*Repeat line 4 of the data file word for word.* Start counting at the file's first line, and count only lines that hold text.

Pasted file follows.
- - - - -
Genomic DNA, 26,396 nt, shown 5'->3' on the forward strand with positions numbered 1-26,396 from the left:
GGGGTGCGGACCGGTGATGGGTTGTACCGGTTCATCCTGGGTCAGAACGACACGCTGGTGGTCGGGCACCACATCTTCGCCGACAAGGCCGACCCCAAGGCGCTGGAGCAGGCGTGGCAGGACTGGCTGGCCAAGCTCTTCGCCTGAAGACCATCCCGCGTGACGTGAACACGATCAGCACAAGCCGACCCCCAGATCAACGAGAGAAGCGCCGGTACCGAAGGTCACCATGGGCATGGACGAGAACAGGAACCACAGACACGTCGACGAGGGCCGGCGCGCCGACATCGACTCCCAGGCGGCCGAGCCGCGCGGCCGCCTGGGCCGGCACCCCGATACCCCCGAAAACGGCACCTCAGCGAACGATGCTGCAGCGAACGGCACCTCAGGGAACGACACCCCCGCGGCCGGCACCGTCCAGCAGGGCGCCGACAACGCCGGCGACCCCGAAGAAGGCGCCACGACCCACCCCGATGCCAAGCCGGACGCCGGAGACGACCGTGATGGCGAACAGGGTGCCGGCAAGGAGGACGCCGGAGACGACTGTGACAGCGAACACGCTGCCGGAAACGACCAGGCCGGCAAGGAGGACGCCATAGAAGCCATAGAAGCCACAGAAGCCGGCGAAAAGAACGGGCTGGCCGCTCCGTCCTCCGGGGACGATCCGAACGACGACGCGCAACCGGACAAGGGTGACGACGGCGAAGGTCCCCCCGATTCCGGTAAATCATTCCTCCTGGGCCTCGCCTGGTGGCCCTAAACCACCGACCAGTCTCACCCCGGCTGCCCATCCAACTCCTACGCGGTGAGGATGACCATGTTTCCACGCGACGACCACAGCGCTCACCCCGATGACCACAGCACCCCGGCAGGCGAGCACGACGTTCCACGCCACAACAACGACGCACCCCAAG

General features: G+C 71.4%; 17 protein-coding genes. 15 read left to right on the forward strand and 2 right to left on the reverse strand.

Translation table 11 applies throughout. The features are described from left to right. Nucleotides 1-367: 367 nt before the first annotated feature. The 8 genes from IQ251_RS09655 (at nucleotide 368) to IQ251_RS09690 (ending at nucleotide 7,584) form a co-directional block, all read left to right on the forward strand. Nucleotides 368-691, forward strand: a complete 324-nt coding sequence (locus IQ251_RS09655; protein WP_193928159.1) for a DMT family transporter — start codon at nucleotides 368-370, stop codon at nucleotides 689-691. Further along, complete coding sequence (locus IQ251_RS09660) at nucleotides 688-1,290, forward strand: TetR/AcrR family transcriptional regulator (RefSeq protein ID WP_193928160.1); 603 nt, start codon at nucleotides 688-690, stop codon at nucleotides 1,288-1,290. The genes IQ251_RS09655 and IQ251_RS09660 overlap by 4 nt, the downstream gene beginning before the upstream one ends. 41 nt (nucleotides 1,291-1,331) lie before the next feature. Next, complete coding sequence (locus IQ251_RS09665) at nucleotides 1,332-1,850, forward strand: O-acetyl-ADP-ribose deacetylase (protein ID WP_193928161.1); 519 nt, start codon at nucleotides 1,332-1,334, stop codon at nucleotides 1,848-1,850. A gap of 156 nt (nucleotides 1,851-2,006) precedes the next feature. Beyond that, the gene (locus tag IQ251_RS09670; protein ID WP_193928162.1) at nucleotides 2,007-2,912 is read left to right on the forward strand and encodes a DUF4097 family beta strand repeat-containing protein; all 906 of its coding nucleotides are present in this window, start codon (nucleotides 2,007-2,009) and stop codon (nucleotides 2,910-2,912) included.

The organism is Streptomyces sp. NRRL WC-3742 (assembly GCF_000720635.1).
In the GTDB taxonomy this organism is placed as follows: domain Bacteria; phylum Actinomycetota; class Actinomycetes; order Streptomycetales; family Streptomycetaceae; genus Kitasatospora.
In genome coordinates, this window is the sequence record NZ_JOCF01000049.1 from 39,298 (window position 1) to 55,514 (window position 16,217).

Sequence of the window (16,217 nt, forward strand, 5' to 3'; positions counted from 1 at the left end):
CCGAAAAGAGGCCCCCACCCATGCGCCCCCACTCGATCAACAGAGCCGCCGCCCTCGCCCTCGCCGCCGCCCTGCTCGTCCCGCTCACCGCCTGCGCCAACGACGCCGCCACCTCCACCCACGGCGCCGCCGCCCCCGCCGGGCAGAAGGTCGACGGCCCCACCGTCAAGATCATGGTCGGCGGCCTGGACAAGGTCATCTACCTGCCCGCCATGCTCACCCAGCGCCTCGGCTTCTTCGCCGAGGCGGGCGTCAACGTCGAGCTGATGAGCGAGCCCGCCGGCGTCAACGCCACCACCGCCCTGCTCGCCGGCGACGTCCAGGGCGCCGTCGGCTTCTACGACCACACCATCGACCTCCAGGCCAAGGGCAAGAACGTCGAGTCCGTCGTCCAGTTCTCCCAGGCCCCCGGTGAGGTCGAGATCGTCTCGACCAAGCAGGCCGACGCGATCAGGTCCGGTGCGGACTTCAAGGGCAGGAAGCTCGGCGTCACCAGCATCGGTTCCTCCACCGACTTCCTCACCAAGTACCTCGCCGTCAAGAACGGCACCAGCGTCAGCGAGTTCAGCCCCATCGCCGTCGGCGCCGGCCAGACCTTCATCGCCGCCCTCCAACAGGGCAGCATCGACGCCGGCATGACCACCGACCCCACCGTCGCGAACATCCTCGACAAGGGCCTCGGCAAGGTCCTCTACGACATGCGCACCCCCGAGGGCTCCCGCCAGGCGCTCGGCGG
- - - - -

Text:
Translation table 11 applies throughout. The features are described from left to right. Nucleotides 1-367: 367 nt before the first annotated feature. The 8 genes from IQ251_RS09655 (at nucleotide 368) to IQ251_RS09690 (ending at nucleotide 7,584) form a co-directional block, all read left to right on the forward strand. Nucleotides 368-691, forward strand: a complete 324-nt coding sequence (locus IQ251_RS09655; protein WP_193928159.1) for a DMT family transporter — start codon at nucleotides 368-370, stop codon at nucleotides 689-691. Further along, complete coding sequence (locus IQ251_RS09660) at nucleotides 688-1,290, forward strand: TetR/AcrR family transcriptional regulator (RefSeq protein ID WP_193928160.1); 603 nt, start codon at nucleotides 688-690, stop codon at nucleotides 1,288-1,290. The genes IQ251_RS09655 and IQ251_RS09660 overlap by 4 nt, the downstream gene beginning before the upstream one ends. 41 nt (nucleotides 1,291-1,331) lie before the next feature. Next, complete coding sequence (locus IQ251_RS09665) at nucleotides 1,332-1,850, forward strand: O-acetyl-ADP-ribose deacetylase (protein ID WP_193928161.1); 519 nt, start codon at nucleotides 1,332-1,334, stop codon at nucleotides 1,848-1,850. A gap of 156 nt (nucleotides 1,851-2,006) precedes the next feature. Beyond that, the gene (locus tag IQ251_RS09670; protein ID WP_193928162.1) at nucleotides 2,007-2,912 is read left to right on the forward strand and encodes a DUF4097 family beta strand repeat-containing protein; all 906 of its coding nucleotides are present in this window, start codon (nucleotides 2,007-2,009) and stop codon (nucleotides 2,910-2,912) included.